In what I thought would be the best moment of my day, the trooper escorted him upstairs to the showers and made him get the towels. We gave him his keys and receipt for the shower, but I added that after today, we did not want him back on the property. The trooper and the driver walked away, but the trooper made sure that he acknowledged what he had been told.
He asked him, “Did you hear what the manager said? You’re not welcome here anymore. If you return, you will be charged with trespassing.” I left a note for my boss about what had happened and went home. If the driver had simply said, “Oh sorry, guys. I forgot,” or if he just didn’t act the way he did, then we would have just given his things back. But he wanted to be petty about it.
I am better at the petty game. My takeaway from today is that my boss is pretty awesome. He had my back, stepped between me and a guy who audibly threatened to harm me and others. He probably will not appreciate that I let the second incident go as far as it ended up going but it is what it is. Sometimes, in retail, you just have to defend yourself.
18. Smoke Signals
We had a new employee start yesterday. She seemed to be a very sweet girl in her late teens and had a great sense of humor. I took a liking to her instantly. She had never been in charge of a register before, so I was put in charge of training her. I showed her the ropes and let her take over, staying close by in case she needed me.
When it was quiet, I taught her what the procedure was when it came to smokes. She asked me if she had to ID everyone and I told her that she would have to use her judgment. If a person seemed younger than 21 to her, then she should go for it. If they looked older, then it wouldn’t be necessary. She seemed to understand, and she was getting the hang of the register quickly.
I figured that I could stop shadowing her and let her do her thing. I told her that I was going to do some stocking, but that I would be close by if she needed anything. In fact, I would be no more than an aisle over. She smiled and said OK. About 10 minutes went by, and I heard somebody yelling. All I could hear the girl say was: “I am sorry, sir,” in the most terrified tone.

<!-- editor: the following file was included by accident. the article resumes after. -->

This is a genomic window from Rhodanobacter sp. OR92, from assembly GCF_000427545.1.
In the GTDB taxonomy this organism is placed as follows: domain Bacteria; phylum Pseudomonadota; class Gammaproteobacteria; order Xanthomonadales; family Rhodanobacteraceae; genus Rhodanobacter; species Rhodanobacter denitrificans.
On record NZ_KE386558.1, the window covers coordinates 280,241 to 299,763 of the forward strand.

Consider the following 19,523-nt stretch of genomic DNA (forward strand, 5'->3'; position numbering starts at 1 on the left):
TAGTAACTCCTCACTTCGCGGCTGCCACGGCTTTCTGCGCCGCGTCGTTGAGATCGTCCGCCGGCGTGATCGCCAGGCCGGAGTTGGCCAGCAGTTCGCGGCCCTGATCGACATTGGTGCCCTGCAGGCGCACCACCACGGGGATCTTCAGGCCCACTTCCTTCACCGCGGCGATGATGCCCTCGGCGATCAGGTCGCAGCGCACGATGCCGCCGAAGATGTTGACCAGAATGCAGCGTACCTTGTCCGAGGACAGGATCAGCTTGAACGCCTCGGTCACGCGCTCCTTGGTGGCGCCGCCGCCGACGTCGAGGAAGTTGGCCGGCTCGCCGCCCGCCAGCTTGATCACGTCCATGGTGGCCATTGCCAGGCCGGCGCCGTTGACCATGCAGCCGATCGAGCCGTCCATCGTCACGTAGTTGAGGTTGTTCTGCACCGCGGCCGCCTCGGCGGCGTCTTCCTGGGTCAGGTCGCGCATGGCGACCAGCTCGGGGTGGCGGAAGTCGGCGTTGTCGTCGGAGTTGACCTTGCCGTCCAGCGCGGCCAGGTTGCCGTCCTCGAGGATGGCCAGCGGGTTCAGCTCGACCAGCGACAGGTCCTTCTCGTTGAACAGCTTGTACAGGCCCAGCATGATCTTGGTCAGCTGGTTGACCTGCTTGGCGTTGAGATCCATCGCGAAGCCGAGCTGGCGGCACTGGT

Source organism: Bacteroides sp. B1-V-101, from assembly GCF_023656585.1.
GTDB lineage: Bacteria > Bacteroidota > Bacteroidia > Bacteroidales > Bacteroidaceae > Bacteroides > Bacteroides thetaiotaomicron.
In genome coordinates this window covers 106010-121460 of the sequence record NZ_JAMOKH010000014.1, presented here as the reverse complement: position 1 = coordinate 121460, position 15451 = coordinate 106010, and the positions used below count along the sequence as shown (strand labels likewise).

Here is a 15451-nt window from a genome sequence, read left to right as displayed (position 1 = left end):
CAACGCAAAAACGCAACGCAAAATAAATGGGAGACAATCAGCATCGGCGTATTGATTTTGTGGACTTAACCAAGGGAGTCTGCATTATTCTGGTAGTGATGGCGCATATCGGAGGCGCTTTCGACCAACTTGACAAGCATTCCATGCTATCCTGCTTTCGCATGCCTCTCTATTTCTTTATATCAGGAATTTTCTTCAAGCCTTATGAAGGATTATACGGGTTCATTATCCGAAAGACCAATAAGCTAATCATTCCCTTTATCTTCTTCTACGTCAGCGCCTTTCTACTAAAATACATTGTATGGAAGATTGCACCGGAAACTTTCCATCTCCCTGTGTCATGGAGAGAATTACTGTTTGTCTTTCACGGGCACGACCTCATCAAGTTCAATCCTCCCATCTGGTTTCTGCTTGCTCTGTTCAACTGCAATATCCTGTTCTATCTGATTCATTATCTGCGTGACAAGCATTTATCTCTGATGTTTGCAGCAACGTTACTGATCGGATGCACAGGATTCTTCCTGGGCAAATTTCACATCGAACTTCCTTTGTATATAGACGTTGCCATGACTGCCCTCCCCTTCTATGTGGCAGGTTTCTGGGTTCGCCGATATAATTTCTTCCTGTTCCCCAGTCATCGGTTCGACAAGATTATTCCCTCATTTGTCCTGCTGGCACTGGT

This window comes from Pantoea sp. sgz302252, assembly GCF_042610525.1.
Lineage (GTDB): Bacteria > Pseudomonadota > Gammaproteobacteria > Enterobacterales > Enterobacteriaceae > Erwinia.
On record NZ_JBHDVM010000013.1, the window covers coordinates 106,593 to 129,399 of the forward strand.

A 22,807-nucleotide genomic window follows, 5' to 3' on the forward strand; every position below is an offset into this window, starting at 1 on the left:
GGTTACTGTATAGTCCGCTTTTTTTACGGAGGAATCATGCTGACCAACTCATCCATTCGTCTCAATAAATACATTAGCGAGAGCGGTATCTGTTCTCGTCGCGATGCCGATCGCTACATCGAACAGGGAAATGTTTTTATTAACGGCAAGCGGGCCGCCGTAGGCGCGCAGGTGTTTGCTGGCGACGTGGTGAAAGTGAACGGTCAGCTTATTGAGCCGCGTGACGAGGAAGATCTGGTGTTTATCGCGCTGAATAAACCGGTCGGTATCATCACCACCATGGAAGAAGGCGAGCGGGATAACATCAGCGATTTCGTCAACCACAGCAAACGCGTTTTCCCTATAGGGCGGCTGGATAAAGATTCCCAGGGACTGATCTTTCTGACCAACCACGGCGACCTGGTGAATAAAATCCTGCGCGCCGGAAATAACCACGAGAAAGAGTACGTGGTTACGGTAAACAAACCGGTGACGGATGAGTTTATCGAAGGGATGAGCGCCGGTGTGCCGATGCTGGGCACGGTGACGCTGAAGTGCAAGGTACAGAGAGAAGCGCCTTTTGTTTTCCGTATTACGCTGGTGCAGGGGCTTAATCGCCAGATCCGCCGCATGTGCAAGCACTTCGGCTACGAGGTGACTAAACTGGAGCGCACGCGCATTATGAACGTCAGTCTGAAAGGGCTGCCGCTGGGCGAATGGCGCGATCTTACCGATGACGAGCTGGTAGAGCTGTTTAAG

I came over to find this old man screaming at her. She was hunched over and looked like she was about ready to cry. Apparently, he had told her that he wanted a particular brand of smokes. She gave him the wrong ones twice and was slow to find the right ones, and then she asked him for his date of birth when she rang it up.
He was yelling about how he was in a rush and needed to go. He saw me and said, “Hey, can you ring me up? This woman does not know anything.” I looked at her and saw the tears rolling down her face. That was not OK. I told him to not talk to my coworker that way and informed him that it was her first day. He said, “I see that, but I have to go.”
I told him that he obviously did not because if he did, then he would not be screaming at her. He replied with a threat, saying that if I said one more thing, he would never come back to support our store. That was fine with me. I did not want customers who disrespect employees in the store anyway. In the cheeriest tone I can muster, I told him to have a fantastic day.
He stormed out muttering and I consoled the new girl. She was full-on sobbing at this point. What a horrible first day that had to have been. All because some mean person could not show a little empathy.
19. Behind The Doors
I just finished working the weekend and, boy, reopening after a lockdown has really brought out the geniuses, huh? Yes, please take your sweet time, ignore the store hours since they are clearly just a suggestion. It is not like we have lives or would like to get home before it starts pouring out. Keeping in line with the genius parade, on Friday, some dude waltzed in 10 minutes before closing.
I greeted him and asked if I could help him find what he was looking for since we were closing soon. He didn’t really answer. Fast forward nine and a half minutes—I caught him talking to my coworker for the greater part of his visit, and I knew immediately that he would be trouble. He was mostly about random topics, but clearly, she did not care. Unfortunately, she was too nice to cut the guy off and say that she was busy.